Indonesian student Budi Kosasih, 19, squirmed and grimaced while two classmates from Yunlin County-based Transworld Institute of Technology held him down and cropped his hair, dyed green, with a straight razor and scissors, almost nicking his scalp.
By the end of what could fairly be described as a "hairdo assault," clumps of green fuzz littered the floor and Budi fell silent.
"Budi's hair is like the rainforests of Indonesia," one environmentalist present said. "They're getting slashed and burned."
Joined by a handful of other Indonesian and local students and teachers at a Taipei venue, Budi yesterday was a willing participant in a skit symbolizing the destruction of his country's tropical forests -- a phenomenon closely linked to the consumption habits and future of Taiwanese.
Every year, swaths of tropical forest equaling two-thirds of Taiwan's surface area are leveled in Indonesia, home to the world's second-largest rainforest after South America, Taiwan Environmental Protection Union officials said during the event. Farming and other development is to blame, they said.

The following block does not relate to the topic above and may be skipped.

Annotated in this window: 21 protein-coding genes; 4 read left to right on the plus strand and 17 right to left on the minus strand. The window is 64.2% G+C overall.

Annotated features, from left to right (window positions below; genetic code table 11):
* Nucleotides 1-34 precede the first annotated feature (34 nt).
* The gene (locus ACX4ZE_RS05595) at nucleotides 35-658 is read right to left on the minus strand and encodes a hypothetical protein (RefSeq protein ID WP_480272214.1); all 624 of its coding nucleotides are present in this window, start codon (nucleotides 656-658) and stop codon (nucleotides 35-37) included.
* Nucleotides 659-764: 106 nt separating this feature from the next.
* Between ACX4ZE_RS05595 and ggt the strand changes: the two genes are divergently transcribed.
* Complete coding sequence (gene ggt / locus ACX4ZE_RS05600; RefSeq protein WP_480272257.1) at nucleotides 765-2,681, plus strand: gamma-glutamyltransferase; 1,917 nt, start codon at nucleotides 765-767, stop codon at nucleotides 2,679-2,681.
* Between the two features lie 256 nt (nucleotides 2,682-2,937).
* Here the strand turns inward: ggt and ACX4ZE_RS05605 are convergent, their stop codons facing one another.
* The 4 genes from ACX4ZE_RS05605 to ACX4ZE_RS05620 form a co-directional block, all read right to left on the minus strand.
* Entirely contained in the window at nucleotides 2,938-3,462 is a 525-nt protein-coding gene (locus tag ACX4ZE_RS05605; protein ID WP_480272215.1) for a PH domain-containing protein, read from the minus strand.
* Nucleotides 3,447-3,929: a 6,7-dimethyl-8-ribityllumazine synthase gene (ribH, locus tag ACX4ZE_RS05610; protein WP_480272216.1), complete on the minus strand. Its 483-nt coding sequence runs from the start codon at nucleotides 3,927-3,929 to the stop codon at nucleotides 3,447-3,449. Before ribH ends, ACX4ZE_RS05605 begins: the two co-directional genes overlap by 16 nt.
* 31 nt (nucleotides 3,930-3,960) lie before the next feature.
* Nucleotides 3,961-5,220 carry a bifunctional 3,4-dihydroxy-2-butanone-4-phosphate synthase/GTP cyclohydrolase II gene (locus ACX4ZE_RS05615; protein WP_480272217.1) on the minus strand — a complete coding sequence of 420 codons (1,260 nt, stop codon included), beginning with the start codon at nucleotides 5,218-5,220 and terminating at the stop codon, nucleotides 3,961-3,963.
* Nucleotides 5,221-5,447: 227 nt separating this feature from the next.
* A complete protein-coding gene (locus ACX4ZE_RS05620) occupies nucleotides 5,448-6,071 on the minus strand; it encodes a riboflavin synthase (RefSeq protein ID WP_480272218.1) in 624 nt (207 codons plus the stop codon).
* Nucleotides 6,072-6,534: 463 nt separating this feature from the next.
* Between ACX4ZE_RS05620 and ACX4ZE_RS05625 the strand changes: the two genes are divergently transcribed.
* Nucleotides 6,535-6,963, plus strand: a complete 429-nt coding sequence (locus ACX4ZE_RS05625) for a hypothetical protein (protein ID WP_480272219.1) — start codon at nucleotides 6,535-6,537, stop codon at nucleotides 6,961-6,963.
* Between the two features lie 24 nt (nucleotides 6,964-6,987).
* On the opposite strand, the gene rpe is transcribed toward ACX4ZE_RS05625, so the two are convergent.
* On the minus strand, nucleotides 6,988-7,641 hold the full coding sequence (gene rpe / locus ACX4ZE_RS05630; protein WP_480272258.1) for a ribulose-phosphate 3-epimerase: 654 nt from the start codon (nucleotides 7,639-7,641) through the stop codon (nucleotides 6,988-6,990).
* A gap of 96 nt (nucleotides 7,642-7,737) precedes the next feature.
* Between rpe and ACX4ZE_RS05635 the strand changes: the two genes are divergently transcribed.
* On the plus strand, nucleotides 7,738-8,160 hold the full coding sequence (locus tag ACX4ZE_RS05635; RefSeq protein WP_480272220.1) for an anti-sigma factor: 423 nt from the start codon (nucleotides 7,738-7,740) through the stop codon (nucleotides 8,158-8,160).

For Taiwan, the rapid disappearance of oxygen-producing rainforests in nearby Indonesia will mean higher temperatures and dirtier air in years to come, said Chang Tzu-chien (
Greedy consumers in Taiwan are feeding a huge demand for forest-related products while churning out some of the highest levels of carbon dioxide in the world, Chang said.
Unleashing more than 2.17 million tonnes of carbon dioxide into the atmosphere annually -- or nearly 1 percent of the global total -- Taiwan generates more greenhouse gases than all but 21 countries, the Environmental Protection Administration said.
The country's per-capita emissions level, Chang said, is the third-highest in the world.
In other words, Taiwan is fueling global warming more than most countries while contributing to the destruction of the very habitat that helps mitigate global warming, particularly in Asia, he said.
"Despite their size and the rapid rate at which they're vanishing, shrinking rainforests in Indonesia are basically ignored as an environmental issue compared to the same problem in South America, which receives a lot of attention," Chang told reporters.
The press conference yesterday followed a week-long tour of the nation by Indonesian students studying natural resources management at the institute.
In a press release, the students called on Taiwanese "to pull together to save the lungs of the earth."